Open Access Week is 10 Years Old!

The theme of this year's International Open Access Week, "Open in order to...", highlights the multitude of reasons why Open Access is important to researchers, students, funders, patients, and everyone else who benefits from increased sharing of knowledge. This year marks the 10th celebration of International Open Access Week, held during the last full week of October to advocate for fewer barriers between people and the information they need. At Snell Library, we support Open Access in lots of ways. In 2016, our staff adopted an open access policy for our published research and presentations - you can find them in our Digital Repository Service. These materials have been viewed almost 2,000 times and have been downloaded by readers more than 1,000 times! If you're a researcher at Northeastern and would like to get started using the DRS to make your work more accessible to readers around the world, it's easy. Also of interest to researchers: we've recently updated the page on our website about Open Access, and it now includes a list of publishers that offer Northeastern-affiliated authors a discount on the article processing charges for publishing open-access with them. Snell Library also supports Open Access journal publishing on campus through Open Journal Systems (OJS). We currently work with four journals being published at Northeastern - including NU Writing, which recently moved over to our OJS system from the platform it was previously using. NU Writing just released their first issue using OJS! And, we support Open Access publishing and sharing through our memberships in initiatives such as the Digital Commonwealth, the Digital Public Library of AmericaHathiTrustKnowledge Unlatched, and SCOAP³. In October 2008, we celebrated the first international Open Access Day at Snell Library. Since then, as the Open Access movement has grown, we’ve expanded our programming as well – first, with Open Access Week, and then in the past two years with Open Access Month in October. This year, we’re expanding the concept even more – we want to highlight openness in research, teaching, scholarship, and creativity throughout the academic year. After all, at this point, open access is something that we should be acknowledging as an established facet of the scholarly ecosystem, rather than a special topic that only gets attention once a year. So, stay tuned for open access–related news and events to come. Banner image and poster openly licensed by SPARC, CC BY 4.0

October is Open Access Month!

Open Access Month header

 

In October the Library celebrates Open Access Month—a time to highlight the importance of making research and information more accessible without cost. Events throughout the month will showcase many ways in which people here at Northeastern and around the world are working to make Open Access a reality, including projects in which you can participate! 

Open Access Month: Schedule of Events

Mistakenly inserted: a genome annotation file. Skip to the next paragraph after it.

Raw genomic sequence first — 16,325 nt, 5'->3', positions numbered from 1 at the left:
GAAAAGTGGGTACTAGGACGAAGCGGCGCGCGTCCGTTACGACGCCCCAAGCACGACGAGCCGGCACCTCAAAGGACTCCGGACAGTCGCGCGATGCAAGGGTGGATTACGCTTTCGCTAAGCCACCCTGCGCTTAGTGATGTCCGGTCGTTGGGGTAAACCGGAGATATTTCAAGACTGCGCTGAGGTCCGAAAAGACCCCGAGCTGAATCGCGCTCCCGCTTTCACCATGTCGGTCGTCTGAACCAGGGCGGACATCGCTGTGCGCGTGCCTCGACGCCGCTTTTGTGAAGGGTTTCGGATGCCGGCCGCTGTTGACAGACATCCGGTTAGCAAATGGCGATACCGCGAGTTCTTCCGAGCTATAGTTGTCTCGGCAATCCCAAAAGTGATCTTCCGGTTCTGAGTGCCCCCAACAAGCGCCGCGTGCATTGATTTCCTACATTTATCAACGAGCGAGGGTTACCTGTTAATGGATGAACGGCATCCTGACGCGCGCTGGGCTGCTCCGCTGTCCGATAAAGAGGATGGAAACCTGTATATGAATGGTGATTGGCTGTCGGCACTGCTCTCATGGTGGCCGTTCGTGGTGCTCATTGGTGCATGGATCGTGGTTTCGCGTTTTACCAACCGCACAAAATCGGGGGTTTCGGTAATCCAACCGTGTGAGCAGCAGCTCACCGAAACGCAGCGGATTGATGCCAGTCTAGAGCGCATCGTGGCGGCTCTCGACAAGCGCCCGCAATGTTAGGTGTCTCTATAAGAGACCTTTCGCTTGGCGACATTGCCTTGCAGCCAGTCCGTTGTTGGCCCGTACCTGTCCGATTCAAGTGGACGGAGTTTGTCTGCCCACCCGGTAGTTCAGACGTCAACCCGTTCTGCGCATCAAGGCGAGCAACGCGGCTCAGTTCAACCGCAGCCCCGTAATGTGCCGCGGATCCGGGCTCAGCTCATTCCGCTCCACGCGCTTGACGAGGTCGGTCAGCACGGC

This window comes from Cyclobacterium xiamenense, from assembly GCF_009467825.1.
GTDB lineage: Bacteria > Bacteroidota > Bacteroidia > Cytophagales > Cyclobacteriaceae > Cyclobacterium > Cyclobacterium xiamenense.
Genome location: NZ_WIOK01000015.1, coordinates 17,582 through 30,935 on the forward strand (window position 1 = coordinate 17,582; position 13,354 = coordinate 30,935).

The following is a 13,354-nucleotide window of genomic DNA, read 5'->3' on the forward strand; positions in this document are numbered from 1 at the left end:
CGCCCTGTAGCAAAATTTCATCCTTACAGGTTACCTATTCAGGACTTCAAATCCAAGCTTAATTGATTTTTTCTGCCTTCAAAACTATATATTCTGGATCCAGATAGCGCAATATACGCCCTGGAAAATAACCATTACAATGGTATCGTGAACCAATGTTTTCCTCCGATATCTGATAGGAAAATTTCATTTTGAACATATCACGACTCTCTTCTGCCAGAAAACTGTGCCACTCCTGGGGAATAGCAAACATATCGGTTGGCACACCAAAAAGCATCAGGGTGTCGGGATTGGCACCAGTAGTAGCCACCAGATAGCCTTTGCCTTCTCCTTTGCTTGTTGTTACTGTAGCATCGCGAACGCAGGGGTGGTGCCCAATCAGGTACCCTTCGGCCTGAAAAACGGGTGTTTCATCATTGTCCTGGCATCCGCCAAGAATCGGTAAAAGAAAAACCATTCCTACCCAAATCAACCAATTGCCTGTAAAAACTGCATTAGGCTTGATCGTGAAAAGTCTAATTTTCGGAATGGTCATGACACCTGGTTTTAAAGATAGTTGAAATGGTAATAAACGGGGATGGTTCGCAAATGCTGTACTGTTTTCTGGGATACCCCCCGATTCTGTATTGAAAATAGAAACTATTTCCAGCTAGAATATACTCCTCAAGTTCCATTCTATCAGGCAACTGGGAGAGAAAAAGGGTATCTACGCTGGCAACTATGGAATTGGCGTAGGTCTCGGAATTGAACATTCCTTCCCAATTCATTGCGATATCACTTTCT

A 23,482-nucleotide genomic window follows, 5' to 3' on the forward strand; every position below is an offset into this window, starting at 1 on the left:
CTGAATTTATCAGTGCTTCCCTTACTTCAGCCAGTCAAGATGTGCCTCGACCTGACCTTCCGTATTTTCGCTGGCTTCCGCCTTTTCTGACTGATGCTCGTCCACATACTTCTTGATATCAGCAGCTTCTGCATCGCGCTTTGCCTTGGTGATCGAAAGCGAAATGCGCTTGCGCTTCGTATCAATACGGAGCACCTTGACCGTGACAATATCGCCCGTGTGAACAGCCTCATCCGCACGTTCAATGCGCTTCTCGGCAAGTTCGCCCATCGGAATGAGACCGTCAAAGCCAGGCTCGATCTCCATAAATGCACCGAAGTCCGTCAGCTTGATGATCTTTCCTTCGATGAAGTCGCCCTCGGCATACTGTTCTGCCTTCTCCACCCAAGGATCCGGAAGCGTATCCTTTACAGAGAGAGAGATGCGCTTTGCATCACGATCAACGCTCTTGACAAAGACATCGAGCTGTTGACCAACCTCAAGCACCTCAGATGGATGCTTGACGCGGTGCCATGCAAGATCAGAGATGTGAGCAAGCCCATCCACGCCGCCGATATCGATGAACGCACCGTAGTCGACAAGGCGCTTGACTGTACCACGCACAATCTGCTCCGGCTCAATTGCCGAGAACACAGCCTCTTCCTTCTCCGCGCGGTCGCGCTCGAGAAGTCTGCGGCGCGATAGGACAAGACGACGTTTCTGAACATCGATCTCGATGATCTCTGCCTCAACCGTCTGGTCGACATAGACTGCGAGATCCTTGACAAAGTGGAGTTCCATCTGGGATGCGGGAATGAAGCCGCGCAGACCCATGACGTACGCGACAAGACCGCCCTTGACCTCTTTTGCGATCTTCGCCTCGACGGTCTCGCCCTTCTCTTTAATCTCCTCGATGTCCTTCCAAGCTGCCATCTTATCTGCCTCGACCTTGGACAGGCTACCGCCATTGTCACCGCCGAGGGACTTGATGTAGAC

Download a PDF schedule!   Zotero in 30 Minutes Tuesday, October 4, 2:00-2:30 DSC Media Lounge Learn about using Zotero, one of the most well-known free, open source citation management tools, to organize your research. Track and gather all of your research in one place and automatically format citations and bibliographies—bring your laptop to get started right away. DH Open Office Hours Wednesday, October 5, 12:30-1:30 DSC Media Lounge Understanding copyright and fair use in the Digital Humanities will be the focus of this week’s regularly scheduled DH Open Office Hours. Citizen Science in Action with Zooniverse Thursday, October 6, 4:00-7:00 DSC Media Lounge Want to see how easy it is to contribute to citizen science research?  Drop in for a hack-a-thon style session and work with us on a Zooniverse project!  No prior experience is necessary. We’ll provide guidance (and pizza!), just bring a laptop or tablet to participate. More info available here! Refreshments will be served. Wikipedia Edit-a-thon Wednesday, October 12, 4:00-7:00 DSC Media Lounge Join us to improve Wikipedia’s coverage of under-represented groups in Massachusetts and U.S. history. This hack-a-thon style session will focus on editing and updating Wikipedia pages in a group setting. You do not need any prior experience with Wikipedia to participate. We’ll provide guidance, just bring a laptop or tablet to participate. Refreshments will be served. Managing Your Research Output for STEM Graduate Students Thursday, October 13, 11:00-12:00 422 SL Learn how and why to share your conference posters, presentation slides, codebase, and other products of your graduate research. Bring your questions about author rights, copyright, theses/dissertations, and anything else relevant to managing your output! We’ll provide info on resources available for you at the Library and elsewhere on campus. DSG/NULab Fall Welcome Event Monday, October 17, 3:00-6:30 90 SL Join the DSG and NULab at 3:00 for a keynote by Dan Cohen, Founding Executive Director of the Digital Public Library of America. This event will also feature lightning talks by Northeastern students, staff, and faculty about their recent work in digital scholarship, from 4:00-5:15. It will end with an informal reception where you can continue the conversation with area colleagues. Because space is limited, please register at bit.ly/DSGNULab2016 by October 10. Refreshments will be served. Decoding the Dragon Wednesday, October 19, 12:00-2:00 DSC Seminar Space Learn to read Northeastern University’s only medieval manuscript with faculty member Erika Boeckeler. Write Gothic letters with quills, tweet using medieval texting (aka abbreviationes), get a parchment souvenir and a Gothic henna tattoo. Level up through activities to become a "scribe" and contribute original research that will integrate into the manuscript's website. We’ll provide guidance (and pizza!), just bring a laptop or tablet to participate. Refreshments will be served. Sourcing Multimedia for Your Course Thursday, October 20, 10:30-12:00 140 SL The Internet offers a variety of public domain and Creative Commons images, movies, and documents that may be used to support teaching and learning. Learn strategies for finding relevant media and crediting the media appropriately. Hosted by Academic Technology Services Creating Interactive Open Educational Resources Friday, October 21, 1:00-3:00 140 SL This course will show you the basics of using Storyline to create interactive educational resources. You’ll learn how to incorporate open source multimedia, create your own text, audio, and image content, and create interactive features. Finally, we’ll discuss options for publishing on the web and posting to open educational resource aggregator sites. Hosted by Academic Technology Services Storing and Sharing Files Using the Digital Repository Service Monday, October 24, 2:00-3:00 DSC Media Lounge Did you know the library can help you preserve your project and research materials, while also making those materials accessible on the web? This session will introduce faculty, staff, and students to the Digital Repository Service, the library's trusted resource for storing digital materials created or acquired by the Northeastern community. Data Management Plans and the DRS Tuesday, October 25, 12:30-1:30 DSC Media Lounge How can you effectively share and preserve research data while fulfilling grant requirements?  This session will describe the library’s support for research data management, including the DMPTool as an option to generate data management plans, and the Digital Repository Service as an option for preserving and sharing research data. Refreshments will be served. Film Screening & Discussion: The Internet’s Own Boy Tuesday, October 25, 4:00-6:00 90 SL Join us for a screening of a special one-hour edit of this documentary about programmer and Internet activist Aaron Swartz. An audience-guided discussion will follow the film. Refreshments will be served. Archival Collections Transcribe-a-thon Wednesday, October 26, 4:00-7:00 DSC Media Lounge Digitized collections of manuscripts and ephemera need help from human eyes to be more useful to readers and researchers. We’ll highlight several major archives where anyone can participate in transcribing digitized materials online and get you started on some of these fascinating projects, which range from historical restaurant menus to explorers’ logbooks to anthropologists’ field notes. Drop in at any point during the session and bring a laptop or tablet to participate. More info available here! Refreshments will be served. Hypothes.is in 30 Minutes Friday, October 28, 11:00-11:30 DSC Media Lounge We’ll go over the basics of how to use this open-source annotation tool in your research and teaching! For more information and to sign up for an account in advance, visit hypothes.is.